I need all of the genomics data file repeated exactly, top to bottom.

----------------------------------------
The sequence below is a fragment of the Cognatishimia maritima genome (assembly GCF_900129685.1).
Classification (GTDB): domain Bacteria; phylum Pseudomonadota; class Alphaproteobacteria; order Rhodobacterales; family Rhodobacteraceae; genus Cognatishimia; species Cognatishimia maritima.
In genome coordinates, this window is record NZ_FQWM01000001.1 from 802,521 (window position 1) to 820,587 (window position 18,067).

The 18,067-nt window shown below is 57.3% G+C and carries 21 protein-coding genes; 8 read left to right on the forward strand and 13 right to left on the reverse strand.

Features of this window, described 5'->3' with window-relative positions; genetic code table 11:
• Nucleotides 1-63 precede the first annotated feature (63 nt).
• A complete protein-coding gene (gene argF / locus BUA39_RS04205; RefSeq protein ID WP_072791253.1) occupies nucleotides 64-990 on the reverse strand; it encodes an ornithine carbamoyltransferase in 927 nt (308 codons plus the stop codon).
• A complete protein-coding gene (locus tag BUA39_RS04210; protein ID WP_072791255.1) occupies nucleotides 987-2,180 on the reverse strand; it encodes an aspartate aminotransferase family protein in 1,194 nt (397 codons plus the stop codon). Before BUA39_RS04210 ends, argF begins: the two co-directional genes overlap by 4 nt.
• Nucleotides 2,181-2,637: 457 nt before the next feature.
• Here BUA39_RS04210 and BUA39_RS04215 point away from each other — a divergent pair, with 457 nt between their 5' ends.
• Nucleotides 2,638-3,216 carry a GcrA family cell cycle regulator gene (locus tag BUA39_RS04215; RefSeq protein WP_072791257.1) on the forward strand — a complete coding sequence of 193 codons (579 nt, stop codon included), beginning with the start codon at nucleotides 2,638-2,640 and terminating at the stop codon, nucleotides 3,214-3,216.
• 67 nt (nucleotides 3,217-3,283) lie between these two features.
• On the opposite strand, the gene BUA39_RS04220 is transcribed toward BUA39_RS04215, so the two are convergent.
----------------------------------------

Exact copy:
The sequence below is a fragment of the Cognatishimia maritima genome (assembly GCF_900129685.1).
Classification (GTDB): domain Bacteria; phylum Pseudomonadota; class Alphaproteobacteria; order Rhodobacterales; family Rhodobacteraceae; genus Cognatishimia; species Cognatishimia maritima.
In genome coordinates, this window is record NZ_FQWM01000001.1 from 802,521 (window position 1) to 820,587 (window position 18,067).

The 18,067-nt window shown below is 57.3% G+C and carries 21 protein-coding genes; 8 read left to right on the forward strand and 13 right to left on the reverse strand.

Features of this window, described 5'->3' with window-relative positions; genetic code table 11:
• Nucleotides 1-63 precede the first annotated feature (63 nt).
• A complete protein-coding gene (gene argF / locus BUA39_RS04205; RefSeq protein ID WP_072791253.1) occupies nucleotides 64-990 on the reverse strand; it encodes an ornithine carbamoyltransferase in 927 nt (308 codons plus the stop codon).
• A complete protein-coding gene (locus tag BUA39_RS04210; protein ID WP_072791255.1) occupies nucleotides 987-2,180 on the reverse strand; it encodes an aspartate aminotransferase family protein in 1,194 nt (397 codons plus the stop codon). Before BUA39_RS04210 ends, argF begins: the two co-directional genes overlap by 4 nt.
• Nucleotides 2,181-2,637: 457 nt before the next feature.
• Here BUA39_RS04210 and BUA39_RS04215 point away from each other — a divergent pair, with 457 nt between their 5' ends.
• Nucleotides 2,638-3,216 carry a GcrA family cell cycle regulator gene (locus tag BUA39_RS04215; RefSeq protein WP_072791257.1) on the forward strand — a complete coding sequence of 193 codons (579 nt, stop codon included), beginning with the start codon at nucleotides 2,638-2,640 and terminating at the stop codon, nucleotides 3,214-3,216.
• 67 nt (nucleotides 3,217-3,283) lie between these two features.
• On the opposite strand, the gene BUA39_RS04220 is transcribed toward BUA39_RS04215, so the two are convergent.